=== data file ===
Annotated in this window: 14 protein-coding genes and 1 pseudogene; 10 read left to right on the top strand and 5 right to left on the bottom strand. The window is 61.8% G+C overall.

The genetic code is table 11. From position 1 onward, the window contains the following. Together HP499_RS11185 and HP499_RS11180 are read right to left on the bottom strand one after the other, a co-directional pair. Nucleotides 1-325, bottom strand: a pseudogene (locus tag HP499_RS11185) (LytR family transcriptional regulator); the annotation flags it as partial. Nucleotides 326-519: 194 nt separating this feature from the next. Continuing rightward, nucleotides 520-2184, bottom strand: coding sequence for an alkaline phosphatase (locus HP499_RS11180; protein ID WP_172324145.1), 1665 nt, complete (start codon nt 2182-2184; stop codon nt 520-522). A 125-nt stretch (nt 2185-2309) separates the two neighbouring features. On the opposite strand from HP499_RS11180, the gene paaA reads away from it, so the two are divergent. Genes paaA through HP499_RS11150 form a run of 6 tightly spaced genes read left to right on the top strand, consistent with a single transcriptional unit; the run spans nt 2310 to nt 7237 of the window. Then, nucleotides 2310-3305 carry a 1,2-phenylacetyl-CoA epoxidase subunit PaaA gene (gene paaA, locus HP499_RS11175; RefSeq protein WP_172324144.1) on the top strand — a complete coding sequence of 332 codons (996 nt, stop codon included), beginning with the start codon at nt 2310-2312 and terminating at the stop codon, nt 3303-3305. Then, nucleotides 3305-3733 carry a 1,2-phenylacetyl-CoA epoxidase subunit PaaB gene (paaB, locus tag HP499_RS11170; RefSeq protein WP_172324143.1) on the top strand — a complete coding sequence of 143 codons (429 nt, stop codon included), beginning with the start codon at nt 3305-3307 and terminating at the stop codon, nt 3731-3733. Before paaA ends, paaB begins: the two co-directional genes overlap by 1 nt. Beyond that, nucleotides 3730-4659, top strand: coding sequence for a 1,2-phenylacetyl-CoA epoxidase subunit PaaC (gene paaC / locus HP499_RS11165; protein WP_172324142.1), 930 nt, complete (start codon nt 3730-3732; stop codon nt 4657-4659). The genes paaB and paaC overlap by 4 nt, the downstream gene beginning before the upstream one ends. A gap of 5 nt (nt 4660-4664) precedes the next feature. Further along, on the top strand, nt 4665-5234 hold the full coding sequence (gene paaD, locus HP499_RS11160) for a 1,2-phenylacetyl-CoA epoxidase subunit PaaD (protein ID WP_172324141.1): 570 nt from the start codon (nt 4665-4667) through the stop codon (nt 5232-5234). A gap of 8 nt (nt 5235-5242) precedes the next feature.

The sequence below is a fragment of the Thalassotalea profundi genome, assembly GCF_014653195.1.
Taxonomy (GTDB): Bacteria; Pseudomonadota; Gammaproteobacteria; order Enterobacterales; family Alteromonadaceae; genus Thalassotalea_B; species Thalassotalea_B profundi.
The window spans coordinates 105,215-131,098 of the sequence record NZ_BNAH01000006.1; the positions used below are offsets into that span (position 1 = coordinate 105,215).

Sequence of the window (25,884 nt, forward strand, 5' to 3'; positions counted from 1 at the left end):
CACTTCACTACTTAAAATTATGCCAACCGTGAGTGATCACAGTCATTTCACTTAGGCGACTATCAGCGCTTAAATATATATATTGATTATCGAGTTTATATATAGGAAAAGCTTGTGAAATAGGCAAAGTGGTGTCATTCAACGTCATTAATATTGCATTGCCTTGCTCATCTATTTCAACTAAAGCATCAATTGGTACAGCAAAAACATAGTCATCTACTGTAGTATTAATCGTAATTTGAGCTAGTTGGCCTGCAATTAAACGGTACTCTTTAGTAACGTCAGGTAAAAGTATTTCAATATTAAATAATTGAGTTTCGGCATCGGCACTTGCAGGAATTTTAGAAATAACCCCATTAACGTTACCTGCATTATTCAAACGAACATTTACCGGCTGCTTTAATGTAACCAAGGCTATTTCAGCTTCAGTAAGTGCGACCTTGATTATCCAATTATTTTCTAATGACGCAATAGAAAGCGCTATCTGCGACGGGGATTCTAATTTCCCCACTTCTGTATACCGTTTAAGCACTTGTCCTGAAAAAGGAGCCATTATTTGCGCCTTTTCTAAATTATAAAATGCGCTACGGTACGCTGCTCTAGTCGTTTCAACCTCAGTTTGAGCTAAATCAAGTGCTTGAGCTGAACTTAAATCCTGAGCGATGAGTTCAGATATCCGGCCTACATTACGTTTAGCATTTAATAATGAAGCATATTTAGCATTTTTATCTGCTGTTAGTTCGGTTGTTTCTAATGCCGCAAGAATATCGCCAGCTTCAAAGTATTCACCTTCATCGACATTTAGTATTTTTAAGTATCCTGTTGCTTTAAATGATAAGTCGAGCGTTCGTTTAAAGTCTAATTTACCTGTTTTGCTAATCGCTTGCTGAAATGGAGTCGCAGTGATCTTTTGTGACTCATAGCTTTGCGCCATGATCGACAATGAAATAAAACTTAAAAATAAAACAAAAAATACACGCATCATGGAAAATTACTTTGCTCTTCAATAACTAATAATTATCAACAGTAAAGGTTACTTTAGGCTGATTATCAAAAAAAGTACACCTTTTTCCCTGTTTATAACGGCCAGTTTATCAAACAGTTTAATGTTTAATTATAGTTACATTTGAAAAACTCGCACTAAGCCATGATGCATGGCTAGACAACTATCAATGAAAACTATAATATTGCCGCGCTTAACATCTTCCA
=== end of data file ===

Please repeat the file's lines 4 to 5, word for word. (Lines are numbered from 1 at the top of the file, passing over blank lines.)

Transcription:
Taxonomy (GTDB): Bacteria; Pseudomonadota; Gammaproteobacteria; order Enterobacterales; family Alteromonadaceae; genus Thalassotalea_B; species Thalassotalea_B profundi.
The window spans coordinates 105,215-131,098 of the sequence record NZ_BNAH01000006.1; the positions used below are offsets into that span (position 1 = coordinate 105,215).